shade of an old gum tree, which still remains, though
in a state of decay, and read aloud the proclamation
establishing South Australia the only free British pro-
vince of New Holland. The official account of the
proceedings, as given in the South Australian Gazette
and Colonial Register of June 3, 1837, was as follows :
" The commission was afterwards read to the settlers, of
whom about two hundred were present. The British
flag was displayed under a royal salute. The marines
fired a feu de joie, and the Buffalo saluted the Governor
with fifteen guns. A cold collation, provided for the
occasion, was laid out in the open air, of which the
party partook."

In less stately language, by the same writer, the
scene is thus described : " A dozen or so of drunken
marines of H.M.S. Buffalo discharged several muskets
in honour of the occasion ; a table manufactured
impromptu out of boards supported on barrels, salt
beef, salt pork, and an indifferent ham, a few bottles
of porter and ale, and about the same quantity of
port and sherry from the crypts of the Buffalo, com-
pleted the official banquet which graced the advent of
British rule to the shores of South Australia. In the
evening kind and hospitable hands alas ! now no more
prepared the grateful herb. . . . " *

* The following is from the diary of Mrs. Robert Thomas :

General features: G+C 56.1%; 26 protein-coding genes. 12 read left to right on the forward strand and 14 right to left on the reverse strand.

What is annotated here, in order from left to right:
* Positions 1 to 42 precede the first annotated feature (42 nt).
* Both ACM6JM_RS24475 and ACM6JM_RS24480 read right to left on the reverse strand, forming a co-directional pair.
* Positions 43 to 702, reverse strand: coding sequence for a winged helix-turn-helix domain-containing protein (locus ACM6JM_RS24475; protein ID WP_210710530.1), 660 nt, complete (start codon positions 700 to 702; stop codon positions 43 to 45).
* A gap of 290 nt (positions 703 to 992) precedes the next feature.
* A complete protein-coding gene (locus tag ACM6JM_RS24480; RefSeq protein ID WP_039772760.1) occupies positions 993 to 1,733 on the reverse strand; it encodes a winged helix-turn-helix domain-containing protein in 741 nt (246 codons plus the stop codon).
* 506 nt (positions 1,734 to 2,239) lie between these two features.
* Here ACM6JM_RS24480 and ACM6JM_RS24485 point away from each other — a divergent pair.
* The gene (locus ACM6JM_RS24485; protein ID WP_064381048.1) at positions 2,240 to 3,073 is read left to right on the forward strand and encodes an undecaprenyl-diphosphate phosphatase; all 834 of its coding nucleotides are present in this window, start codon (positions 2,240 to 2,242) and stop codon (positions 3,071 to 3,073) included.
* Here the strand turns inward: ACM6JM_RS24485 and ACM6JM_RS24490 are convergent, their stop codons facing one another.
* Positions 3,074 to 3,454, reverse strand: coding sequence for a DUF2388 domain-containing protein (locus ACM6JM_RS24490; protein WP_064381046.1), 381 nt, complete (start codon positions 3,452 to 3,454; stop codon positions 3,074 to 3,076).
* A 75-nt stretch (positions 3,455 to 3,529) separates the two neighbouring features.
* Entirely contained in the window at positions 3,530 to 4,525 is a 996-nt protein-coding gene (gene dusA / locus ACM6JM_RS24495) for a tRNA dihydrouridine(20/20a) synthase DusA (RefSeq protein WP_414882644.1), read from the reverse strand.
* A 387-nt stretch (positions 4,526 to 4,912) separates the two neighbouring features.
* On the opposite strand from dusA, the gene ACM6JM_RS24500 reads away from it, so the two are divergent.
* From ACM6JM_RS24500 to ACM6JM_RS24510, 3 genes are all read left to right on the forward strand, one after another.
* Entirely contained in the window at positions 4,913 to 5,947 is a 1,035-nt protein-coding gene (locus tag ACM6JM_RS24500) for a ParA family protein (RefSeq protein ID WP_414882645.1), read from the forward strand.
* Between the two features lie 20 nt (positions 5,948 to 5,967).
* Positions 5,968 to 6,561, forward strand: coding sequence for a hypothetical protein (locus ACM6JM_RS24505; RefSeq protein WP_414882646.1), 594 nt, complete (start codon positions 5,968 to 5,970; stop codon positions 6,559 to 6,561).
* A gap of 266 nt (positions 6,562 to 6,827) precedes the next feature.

"December 28th, 1836. This was a proud and I hope will
prove a happy day for South Australia. Early in the morning it
was announced that the Buffalo had arrived from Port Lincoln,
accompanied by the Cygnet, which had gone thither to escort the
Governor to Holdfast Bay. This made us all alive ; and soon after
Mr. Thomas received notice to attend at the tent of Mr. Gouger,
the colonial secretary, where his Excellency the Governor was
expected to be at three o'clock to read his commission and pro-
claim the colony. Mr. Thomas then went to the Company's store,
and soon returned with a request that he would procure a ham, as
Mr. Gilbert was not provided with one, which was done, and a fine
Hampshire ham was dressed for the occasion. It was also requested
that we should prepare ourselves to meet the procession, as all who
could were expected to attend. We went accordingly, and found


So ended an ever-memorable day in the history of
the colony. It was the day of small things, although
no one would have so regarded it on reading the enthu-
siastic literature of the time. The South Australian
Record, a monthly journal published in London, broke

the largest company assembled we had yet seen in the colony
perhaps two hundred persons. The Governor's private secretary
read the proclamation under a large gum tree, and a party of